Monthly Archives: December 2013

Uncertainty Reduction as a Communication Theory…

For this post, I have chosen to explore the concept commonly referred to as the “Uncertainty Reduction Theory”. While there are a great many aspects and permutations of this theory, I believe that it can be effectively boiled down to the words of the text in saying “…when strangers meet, their primary concern is one of uncertainty reduction or increasing predictability about the behavior of both themselves and other in the interaction”.
This suggests that during an initial meeting the psyche of one or both individuals is primarily concerned with reducing the feeling of uncertainty and reaching a stage of predictability that will wrest control of the interaction as close to certainty as possible.
While this theory begs many interesting questions about the psychology of the human condition, it also seems to suggest several declarative factors inherent in all of us. One of these is that for a majority of humans, uncertainty is still a hard-wired problem for us, one that we instinctively seek to reduce whenever or wherever possible.
While I have no empirical evidence for this, other than my own opinion, it could be argued that the human aversion to uncertainty is an evolutionary holdover from our halcyon days as, if not a prey species, at the very least not the top of the local food chain. With natural predators and environmental factors, it can be argued that this led to almost an ingrained risk aversion unless absolutely necessary.
While this theory in its current incarnation is only thirty-eight years old, and however this theory may have begun, it can no longer be denied that it is an active fact and component of the vast majority of interpersonal communications.
Over the course of the nearly forty years since this theory was developed, its applications have multiplied into the realms of relationships as well as that of social media interaction. Its inception was originally an outgrowth of the “post-positivist” tradition, which espoused the belief that when there is a researcher and subject dynamic, one cannot help but influence the other.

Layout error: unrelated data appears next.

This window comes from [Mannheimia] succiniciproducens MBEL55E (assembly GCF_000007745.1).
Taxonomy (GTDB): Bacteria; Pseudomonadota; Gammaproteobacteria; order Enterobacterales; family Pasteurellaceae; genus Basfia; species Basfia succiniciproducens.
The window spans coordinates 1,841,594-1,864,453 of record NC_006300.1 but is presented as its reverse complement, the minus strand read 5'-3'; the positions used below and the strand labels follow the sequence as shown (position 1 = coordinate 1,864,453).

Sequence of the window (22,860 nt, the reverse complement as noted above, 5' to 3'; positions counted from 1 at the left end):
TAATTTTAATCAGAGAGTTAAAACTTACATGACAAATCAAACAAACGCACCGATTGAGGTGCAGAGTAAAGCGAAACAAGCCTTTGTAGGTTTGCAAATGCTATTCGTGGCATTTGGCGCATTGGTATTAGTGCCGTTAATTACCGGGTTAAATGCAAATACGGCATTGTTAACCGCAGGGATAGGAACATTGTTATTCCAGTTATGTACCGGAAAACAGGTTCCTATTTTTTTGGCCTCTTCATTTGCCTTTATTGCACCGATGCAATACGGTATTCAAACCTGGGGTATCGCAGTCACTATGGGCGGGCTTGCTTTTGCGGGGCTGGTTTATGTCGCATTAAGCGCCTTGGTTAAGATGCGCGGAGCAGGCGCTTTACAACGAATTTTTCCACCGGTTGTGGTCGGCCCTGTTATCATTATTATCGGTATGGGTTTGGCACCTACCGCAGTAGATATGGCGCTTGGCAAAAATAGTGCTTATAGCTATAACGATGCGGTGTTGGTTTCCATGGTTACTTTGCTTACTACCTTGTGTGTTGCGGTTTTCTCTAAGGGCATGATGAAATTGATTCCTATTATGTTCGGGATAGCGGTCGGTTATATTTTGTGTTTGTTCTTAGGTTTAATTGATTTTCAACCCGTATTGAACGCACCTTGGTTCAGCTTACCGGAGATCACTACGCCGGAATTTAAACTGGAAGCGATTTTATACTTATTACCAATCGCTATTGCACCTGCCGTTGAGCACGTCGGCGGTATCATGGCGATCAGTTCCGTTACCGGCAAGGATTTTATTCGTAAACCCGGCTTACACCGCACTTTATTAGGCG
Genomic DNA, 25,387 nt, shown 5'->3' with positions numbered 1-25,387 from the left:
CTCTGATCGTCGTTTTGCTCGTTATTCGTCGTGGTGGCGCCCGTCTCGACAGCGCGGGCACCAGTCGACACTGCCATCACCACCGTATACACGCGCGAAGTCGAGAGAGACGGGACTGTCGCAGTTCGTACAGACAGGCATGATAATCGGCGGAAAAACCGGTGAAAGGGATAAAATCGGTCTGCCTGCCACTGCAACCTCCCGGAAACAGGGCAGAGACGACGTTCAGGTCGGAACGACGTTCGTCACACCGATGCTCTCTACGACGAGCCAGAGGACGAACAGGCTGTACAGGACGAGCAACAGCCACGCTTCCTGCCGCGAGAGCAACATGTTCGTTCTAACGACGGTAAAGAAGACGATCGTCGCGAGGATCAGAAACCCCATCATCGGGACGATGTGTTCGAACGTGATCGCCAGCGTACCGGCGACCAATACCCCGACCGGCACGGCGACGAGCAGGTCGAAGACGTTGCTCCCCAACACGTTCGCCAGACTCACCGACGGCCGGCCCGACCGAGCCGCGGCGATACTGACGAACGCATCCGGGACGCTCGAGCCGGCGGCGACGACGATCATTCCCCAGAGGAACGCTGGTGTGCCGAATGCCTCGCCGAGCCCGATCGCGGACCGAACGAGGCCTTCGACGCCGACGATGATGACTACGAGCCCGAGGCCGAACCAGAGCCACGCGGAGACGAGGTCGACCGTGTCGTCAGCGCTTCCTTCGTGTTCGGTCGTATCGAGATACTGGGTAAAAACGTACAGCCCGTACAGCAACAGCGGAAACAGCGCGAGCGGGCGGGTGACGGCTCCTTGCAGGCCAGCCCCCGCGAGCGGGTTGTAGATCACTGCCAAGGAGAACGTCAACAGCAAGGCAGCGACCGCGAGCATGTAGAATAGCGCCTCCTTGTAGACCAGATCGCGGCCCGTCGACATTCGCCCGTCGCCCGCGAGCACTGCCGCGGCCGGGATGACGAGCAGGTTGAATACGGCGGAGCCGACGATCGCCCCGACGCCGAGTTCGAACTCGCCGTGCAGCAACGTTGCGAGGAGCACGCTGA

Charles Berger and Richard Calabrese originally developed the uncertainty reduction theory, in 1975. It was originally developed as a means of explaining the frequent anxiety experienced by people during an initial encounter or meeting. During the development of this theory, it was divided into two sub sections, which are prediction and explanation.
Prediction describes the ability to forecast or assume the other parties behavioral and communicative choices and act accordingly prior to that choice being made. Explanation involves the ability to understand the message being shared and the motivations behind sharing it in an immediate manner.
Additionally our drive to use this theory, as it is stated, is created by one of three factors. First, anticipation of future interaction, which means that we know we will encounter the person again, therefore we deem it best to become familiar in order to avoid the discomfort of the initial meeting. Additionally, there is incentive value, no small thing among humans, which means that the other party has something that we want and therefore creating familiarity by reducing uncertainty will further that goal. Finally, there is the problem of deviance. This occurs when the subject acts in an off putting or different way than we have come to expect, either in dictation, or in overall message being delivered.
Berger also proposed a series of “axioms” tying uncertainty to the concept of relationship development. Primary among these is verbal communication. This is a fairly straightforward concept. Basically this states that during an initial interaction, the more you communicate with the other party verbally the more information is shared and therefore the amount of uncertainty goes down. Due to this as the uncertainty decreases the level of verbal communication will continue to increase.
Next comes the concept of nonverbal warmth. This is perhaps one of the most effective means of reducing uncertainty. Utilizing this “affiliate expressiveness,” allows one to convey a sense of comfort as well as sympathy which should in turn inspire a reciprocal action the other person involved, even extending to the idea of a group presentation.
Next comes the concept of information seeking. This is due in large part to the feeling of uncertainty stemming from the lack of actionable information. This leads to an increase in information seeking. When we begin to feel comfortable, we reach a stage where the search begins to decrease until it reaches a sustainable level for the relationship.
In addition to this is the concept of self-disclosure. This originates from the concept that high uncertainty makes people hesitant to disclose personal facts about themselves. But ones this disclosure has been made the uncertainty level drops significantly. Often times in situations where we are meeting someone new, we feel compelled to share facts about ourselves.